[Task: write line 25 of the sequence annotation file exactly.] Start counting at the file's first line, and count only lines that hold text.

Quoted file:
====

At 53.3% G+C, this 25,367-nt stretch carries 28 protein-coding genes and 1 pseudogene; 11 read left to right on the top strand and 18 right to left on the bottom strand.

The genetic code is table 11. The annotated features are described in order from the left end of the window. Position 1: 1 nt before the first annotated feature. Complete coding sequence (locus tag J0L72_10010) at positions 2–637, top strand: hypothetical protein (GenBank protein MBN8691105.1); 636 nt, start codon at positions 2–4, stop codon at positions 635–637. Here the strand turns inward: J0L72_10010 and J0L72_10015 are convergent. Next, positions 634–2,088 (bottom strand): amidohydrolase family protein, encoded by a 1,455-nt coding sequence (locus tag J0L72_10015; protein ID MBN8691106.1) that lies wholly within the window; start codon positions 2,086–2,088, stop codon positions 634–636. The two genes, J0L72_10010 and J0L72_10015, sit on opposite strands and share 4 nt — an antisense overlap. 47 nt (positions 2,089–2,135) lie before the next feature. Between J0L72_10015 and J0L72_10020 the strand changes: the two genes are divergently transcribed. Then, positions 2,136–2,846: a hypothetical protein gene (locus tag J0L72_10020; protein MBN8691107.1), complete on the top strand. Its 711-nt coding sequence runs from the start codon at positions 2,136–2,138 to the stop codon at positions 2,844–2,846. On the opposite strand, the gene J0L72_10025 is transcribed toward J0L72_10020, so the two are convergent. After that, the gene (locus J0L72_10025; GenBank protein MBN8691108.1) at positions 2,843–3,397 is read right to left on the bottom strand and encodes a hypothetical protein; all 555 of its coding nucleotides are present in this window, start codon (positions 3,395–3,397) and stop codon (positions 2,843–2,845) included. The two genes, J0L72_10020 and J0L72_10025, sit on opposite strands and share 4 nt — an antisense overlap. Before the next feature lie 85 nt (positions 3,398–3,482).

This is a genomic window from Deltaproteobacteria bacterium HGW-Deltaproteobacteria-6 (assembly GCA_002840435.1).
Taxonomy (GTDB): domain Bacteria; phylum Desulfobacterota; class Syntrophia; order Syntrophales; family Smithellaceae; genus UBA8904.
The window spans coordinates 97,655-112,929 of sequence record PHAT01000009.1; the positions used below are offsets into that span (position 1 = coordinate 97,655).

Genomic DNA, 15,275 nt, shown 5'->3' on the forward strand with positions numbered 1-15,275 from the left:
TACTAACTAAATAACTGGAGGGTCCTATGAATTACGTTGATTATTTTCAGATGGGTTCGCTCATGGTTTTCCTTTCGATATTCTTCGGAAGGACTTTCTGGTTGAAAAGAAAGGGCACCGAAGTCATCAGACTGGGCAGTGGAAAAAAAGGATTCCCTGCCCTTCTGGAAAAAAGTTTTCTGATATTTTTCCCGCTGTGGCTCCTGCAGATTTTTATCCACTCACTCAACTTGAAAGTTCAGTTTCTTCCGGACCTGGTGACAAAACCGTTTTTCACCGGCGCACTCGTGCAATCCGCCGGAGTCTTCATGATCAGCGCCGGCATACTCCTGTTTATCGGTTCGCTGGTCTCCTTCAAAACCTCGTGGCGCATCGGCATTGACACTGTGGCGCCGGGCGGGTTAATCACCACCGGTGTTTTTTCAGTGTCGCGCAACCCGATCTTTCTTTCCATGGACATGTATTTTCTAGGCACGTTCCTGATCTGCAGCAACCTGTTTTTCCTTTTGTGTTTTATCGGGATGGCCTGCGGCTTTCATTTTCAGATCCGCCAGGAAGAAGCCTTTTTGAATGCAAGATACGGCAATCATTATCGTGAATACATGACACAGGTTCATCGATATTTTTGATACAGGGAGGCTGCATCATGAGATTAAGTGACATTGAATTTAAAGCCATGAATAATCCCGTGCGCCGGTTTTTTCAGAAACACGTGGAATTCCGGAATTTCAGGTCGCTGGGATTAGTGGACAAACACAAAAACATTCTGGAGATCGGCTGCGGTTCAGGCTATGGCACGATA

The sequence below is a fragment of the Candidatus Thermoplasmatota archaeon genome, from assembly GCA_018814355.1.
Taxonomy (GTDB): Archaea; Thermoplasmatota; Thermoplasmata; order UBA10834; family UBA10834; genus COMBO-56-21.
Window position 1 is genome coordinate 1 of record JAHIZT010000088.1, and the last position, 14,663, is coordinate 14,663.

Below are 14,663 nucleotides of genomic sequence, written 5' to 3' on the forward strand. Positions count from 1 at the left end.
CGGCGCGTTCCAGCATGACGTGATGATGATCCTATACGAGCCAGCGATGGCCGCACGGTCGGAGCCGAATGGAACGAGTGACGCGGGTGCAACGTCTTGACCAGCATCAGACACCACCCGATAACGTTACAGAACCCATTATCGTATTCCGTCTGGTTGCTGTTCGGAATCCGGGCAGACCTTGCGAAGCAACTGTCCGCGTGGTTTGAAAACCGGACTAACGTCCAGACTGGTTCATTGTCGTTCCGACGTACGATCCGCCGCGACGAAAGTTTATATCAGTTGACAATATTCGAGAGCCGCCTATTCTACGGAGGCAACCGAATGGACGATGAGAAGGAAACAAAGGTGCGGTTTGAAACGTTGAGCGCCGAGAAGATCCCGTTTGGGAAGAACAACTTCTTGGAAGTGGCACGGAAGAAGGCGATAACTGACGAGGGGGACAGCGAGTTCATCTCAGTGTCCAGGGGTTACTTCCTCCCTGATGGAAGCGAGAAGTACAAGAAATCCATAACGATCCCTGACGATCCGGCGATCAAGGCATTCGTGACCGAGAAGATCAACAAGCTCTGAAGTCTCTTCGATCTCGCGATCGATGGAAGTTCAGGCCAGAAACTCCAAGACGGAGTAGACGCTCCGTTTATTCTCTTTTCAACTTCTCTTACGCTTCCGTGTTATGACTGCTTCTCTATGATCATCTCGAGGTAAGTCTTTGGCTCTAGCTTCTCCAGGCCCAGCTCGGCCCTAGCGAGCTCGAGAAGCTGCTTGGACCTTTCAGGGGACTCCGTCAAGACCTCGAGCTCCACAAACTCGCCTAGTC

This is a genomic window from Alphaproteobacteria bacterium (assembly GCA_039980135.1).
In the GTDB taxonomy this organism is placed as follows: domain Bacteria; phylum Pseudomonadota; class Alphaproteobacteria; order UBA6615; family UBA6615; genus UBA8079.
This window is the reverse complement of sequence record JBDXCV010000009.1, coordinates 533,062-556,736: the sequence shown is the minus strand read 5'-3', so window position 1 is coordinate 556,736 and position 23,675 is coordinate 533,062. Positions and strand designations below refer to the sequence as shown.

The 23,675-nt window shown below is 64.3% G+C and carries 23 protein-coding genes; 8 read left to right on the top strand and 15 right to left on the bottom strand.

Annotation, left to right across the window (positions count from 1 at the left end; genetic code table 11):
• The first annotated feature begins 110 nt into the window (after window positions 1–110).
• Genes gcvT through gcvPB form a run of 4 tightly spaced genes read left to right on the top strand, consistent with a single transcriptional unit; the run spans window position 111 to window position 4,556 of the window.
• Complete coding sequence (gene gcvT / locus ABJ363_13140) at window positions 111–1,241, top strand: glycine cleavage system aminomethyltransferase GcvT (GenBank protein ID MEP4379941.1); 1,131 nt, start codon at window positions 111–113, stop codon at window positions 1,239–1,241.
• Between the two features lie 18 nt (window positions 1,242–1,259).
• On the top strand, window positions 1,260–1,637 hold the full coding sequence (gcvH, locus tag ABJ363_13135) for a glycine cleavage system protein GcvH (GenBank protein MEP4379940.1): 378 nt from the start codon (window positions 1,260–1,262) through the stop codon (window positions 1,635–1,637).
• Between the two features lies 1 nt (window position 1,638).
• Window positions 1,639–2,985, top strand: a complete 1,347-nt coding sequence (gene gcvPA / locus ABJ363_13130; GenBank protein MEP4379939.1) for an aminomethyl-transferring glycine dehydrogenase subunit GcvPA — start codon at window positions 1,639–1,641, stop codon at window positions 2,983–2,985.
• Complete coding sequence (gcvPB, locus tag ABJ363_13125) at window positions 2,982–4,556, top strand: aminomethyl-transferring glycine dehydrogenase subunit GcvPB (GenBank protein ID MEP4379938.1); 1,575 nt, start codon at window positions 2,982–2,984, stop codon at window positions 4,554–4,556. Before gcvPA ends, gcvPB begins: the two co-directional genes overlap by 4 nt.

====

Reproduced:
• Complete coding sequence (gcvPB, locus tag ABJ363_13125) at window positions 2,982–4,556, top strand: aminomethyl-transferring glycine dehydrogenase subunit GcvPB (GenBank protein ID MEP4379938.1); 1,575 nt, start codon at window positions 2,982–2,984, stop codon at window positions 4,554–4,556. Before gcvPA ends, gcvPB begins: the two co-directional genes overlap by 4 nt.